Editorial Feature

How Are Laser Guide Stars Used in Astronomy?

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When looking up at the night sky, the stars seem relatively close, but in real terms, there are light years between them. Stars can be used as a reference point by large ground-based telescopes to help maintain position when tracking of heavenly bodies. But sometimes, there are no nearby stars to act as a reference, so lasers are used to generate small bright spots in the sky. These laser guide stars as they are called can be used by astronomers with adaptive optics imaging to obtain pictures superior to those taken by the Hubble Space Telescope.

Temperature and pressure variations caused by the Earth’s dynamic atmosphere cause havoc with the image resolution of ground-based telescopes. Before it can reach the telescope’s lens, light must weave its way through layers of air which are subject to turbulence; this causes the light to become blurred and images to lack focus. This atmospheric distortion of light – also known as astronomical seeing – can be corrected using adaptive optics.

Adaptive optics make use of deformable mirrors and supercomputers and requires precise information on current atmospheric distortions, measured by analyzing wavefronts from a distant point-like object, such as a guide star.

A guide star has to be close enough to the object of interest and be sufficiently bright but finding a suitable natural star to act as a point of reference is not always possible, so an artificial one is created using lasers. The use of laser guide stars means that much more of the sky is now available for exploration using adaptive optics.

A laser is shone into the atmosphere, and the light that returns to the telescope can be analyzed to see how the light’s wave is bent as it travels through the Earth’s atmosphere – this is where the supercomputer comes in. It monitors the changes in the atmosphere and sends instructions to the deformable mirror to bend in such a way that the light straightens when it is reflected, thus producing a crisp image.

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There are two variations of laser guide stars; a sodium beacon, or Rayleigh beacon. A sodium beacon tunes the wavelength of the laser radiation to the resonance of sodium – 589.2nm. Sodium atoms in the mesosphere – around 90km above the Earth – absorbs the laser light and emit fluorescence at the same wavelength, therefore creating a glowing artificial star. This is advantageous as it allows astronomers to obtain fluorescent light from a narrow range at high altitudes but generating the orange/yellow laser source with a small linewidth that is required is difficult and costly. Raman lasers based on bulk crystals pumped with a frequency-doubled solid-state laser, a Raman fiber laser, or a pulsed dye laser are among the technological options available.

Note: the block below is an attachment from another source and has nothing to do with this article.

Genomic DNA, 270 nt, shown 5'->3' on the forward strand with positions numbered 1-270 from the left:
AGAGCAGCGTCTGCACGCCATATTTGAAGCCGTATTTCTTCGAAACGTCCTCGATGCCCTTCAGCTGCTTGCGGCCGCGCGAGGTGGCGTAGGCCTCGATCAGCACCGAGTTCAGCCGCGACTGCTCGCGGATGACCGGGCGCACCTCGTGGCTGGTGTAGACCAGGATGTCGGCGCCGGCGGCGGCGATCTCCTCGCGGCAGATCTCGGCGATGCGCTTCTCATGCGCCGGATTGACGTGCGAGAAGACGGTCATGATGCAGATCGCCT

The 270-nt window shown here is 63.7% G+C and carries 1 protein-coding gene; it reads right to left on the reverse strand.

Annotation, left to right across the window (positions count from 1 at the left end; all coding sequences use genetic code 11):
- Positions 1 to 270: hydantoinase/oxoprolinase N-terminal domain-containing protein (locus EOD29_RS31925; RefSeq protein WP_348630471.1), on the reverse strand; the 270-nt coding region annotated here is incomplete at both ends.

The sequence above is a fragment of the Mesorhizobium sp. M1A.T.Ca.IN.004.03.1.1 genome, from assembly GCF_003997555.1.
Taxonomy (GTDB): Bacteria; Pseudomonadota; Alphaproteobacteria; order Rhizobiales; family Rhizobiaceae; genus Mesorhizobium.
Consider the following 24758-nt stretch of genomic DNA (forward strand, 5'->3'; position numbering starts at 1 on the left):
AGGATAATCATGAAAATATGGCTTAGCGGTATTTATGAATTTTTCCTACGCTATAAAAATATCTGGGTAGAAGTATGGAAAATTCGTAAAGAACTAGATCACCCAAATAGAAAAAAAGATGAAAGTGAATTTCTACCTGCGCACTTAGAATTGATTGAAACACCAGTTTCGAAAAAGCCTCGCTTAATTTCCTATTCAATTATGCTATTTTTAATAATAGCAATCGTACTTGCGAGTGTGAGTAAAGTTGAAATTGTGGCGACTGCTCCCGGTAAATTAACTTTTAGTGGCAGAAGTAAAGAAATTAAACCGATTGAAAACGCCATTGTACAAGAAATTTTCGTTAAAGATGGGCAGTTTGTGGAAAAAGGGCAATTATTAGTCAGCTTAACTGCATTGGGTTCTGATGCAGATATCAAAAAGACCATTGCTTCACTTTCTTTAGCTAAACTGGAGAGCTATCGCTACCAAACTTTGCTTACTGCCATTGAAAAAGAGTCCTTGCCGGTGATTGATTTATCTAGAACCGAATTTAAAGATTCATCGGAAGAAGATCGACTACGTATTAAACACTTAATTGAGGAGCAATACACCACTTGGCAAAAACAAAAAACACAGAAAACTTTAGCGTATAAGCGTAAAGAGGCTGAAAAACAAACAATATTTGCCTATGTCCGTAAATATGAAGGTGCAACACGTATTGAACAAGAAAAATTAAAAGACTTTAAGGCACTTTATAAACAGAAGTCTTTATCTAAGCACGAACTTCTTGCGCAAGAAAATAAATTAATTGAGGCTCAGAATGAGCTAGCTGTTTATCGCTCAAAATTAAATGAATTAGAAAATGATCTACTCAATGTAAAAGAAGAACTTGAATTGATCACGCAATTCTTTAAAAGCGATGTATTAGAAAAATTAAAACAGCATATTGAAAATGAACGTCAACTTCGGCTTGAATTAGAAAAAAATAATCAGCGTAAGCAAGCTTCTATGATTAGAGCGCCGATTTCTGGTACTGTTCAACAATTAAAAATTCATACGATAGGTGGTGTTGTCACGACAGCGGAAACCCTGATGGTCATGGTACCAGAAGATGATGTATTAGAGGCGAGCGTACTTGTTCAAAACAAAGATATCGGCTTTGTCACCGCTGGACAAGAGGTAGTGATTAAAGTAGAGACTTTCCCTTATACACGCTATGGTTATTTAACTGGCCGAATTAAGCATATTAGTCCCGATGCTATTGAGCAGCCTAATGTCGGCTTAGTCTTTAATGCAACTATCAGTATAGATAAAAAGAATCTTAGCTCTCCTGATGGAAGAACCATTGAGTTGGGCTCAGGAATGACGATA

The alternative is a Rayleigh beacon which employs Rayleigh scattering in the lower atmosphere. A green laser source is usually used – such as a frequency-doubled solid-state laser – although copper vapor lasers and excimer lasers are also employed. There are less complex and more powerful than a sodium beacon, but the quality of the wavefront correction can be compromised at lower altitudes because of the backscattered light.

The Keck Observatory in Hawaii has employed adaptive optics since 1999: they state the Keck II telescope can measure and correct atmospheric turbulence using a deformable mirror that changes shape 2,000 times per second, resulting in a tenfold increase in image clarity than was previously possible. In 2004, the Observatory deployed the first laser guide star based on a sodium beacon and boasts it can now produce sharp images of celestial objects anywhere in the sky with greater crispness and detail than those provided by Hubble, which sits above the Earth’s atmosphere and is therefore not subject to distortions.

Artificial optics systems are also present at the Lick and Palomar Observatories in California with many more under development at most of the major ground-based telescopes. Indeed, in April 2016, the 4 Laser Guide Star Facility (4LGSF) was installed on the Very Large Telescope – owned by the European Space Agency and based in Chile. It utilizes four laser beams to produce four artificial stars by exciting sodium atoms in the mesosphere, therefore enabling better correction of widening the field of view corrected by adaptive optics.

References and Further Reading

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Kerry Taylor-Smith

Written by

Kerry Taylor-Smith

Kerry has been a freelance writer, editor, and proofreader since 2016, specializing in science and health-related subjects. She has a degree in Natural Sciences at the University of Bath and is based in the UK.


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